Editorials

Tampons should be free in all county jails — and in all public schools, too

Tammy Compton restocks tampons at Compton’s Market, in Sacramento, on June 22, 2016.
Tammy Compton restocks tampons at Compton’s Market, in Sacramento, on June 22, 2016. The Associated Press

The San Luis Obispo County Sheriff’s Office did the right thing in agreeing to provide free tampons to women at the County Jail; previously women were issued sanitary pads for free, but had to buy tampons from the commissary.

Hallelujah!

This is 21st century America. The era when women had to speak euphemistically about “that time of the month” is over.

We just hope the free-the-tampon movement spreads to other counties and becomes common practice throughout California’s penal system.

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Officials led a tour on Monday, March 27, 2017, of the new San Luis Obispo County Women’s Jail, which at 36,000 square feet is four times the size of the existing facility. The $40 million facility opens April 6.

Because let’s face it: If men got periods, this never would have been an issue. And it certainly would not have required a lawsuit to make it happen.

That lawsuit, by the way, is not quite over. Paula Canny, the attorney representing jail inmates, wants SLO County to state in writing that it will permanently provide tampons and pads free of charge to jail inmates.

She points out that even though County Jail is now giving women free tampons and pads, that practice is susceptible to change.

She’s right. She’s also correct when she points out that male sheriffs (and yes, the vast majority of sheriffs in California are men) should not be making decisions about women’s menstrual needs.

As we’ve said before, tampons aren’t some luxury item from the jail commissary, like peanuts or playing cards. They are critical to hygiene, as a number of agencies are finally recognizing.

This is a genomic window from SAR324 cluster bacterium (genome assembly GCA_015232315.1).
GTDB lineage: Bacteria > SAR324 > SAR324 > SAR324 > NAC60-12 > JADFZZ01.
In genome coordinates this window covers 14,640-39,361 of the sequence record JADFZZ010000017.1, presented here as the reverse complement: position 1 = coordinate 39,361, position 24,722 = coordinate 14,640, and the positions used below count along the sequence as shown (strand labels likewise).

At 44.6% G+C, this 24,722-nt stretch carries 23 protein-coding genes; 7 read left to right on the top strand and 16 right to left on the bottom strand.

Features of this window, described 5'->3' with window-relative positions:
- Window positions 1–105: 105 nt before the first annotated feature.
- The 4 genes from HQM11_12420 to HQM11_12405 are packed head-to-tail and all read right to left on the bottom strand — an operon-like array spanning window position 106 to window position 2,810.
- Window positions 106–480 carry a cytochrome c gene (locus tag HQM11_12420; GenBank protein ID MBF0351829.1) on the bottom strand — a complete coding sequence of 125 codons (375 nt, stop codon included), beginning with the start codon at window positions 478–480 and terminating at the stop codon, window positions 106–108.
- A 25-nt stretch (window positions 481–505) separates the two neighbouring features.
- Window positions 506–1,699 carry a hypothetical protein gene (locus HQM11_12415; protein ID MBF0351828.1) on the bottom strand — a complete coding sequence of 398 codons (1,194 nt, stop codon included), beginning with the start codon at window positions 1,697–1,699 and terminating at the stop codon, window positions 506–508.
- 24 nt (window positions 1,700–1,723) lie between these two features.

Federal prisons now issue both free tampons and pads, and some states have started doing so as well. Even Arizona, which is not exactly known for its progressive treatment of inmates, makes tampons and pads free.

And it’s not only penal systems that are changing their policies. Some states have passed legislation requiring free tampons and pads in public schools. California, for example, now requires them in all schools that meet certain low-income criteria, while the state of New York makes the products free in all its schools, grades 6-12.

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New York Gov. Mario Cuomo pointed out in a tweet that menstrual products are as necessary as toilet paper and soap.

He’s absolutely right about that.

So, California, you made a good first step in requiring free menstrual supplies at schools with large populations of low-income students. Now we need to extend that to all schools, regardless of income level.

As for San Luis Obispo County, we urge you to be a model for other counties. Put that County Jail policy regarding free tampons in writing.

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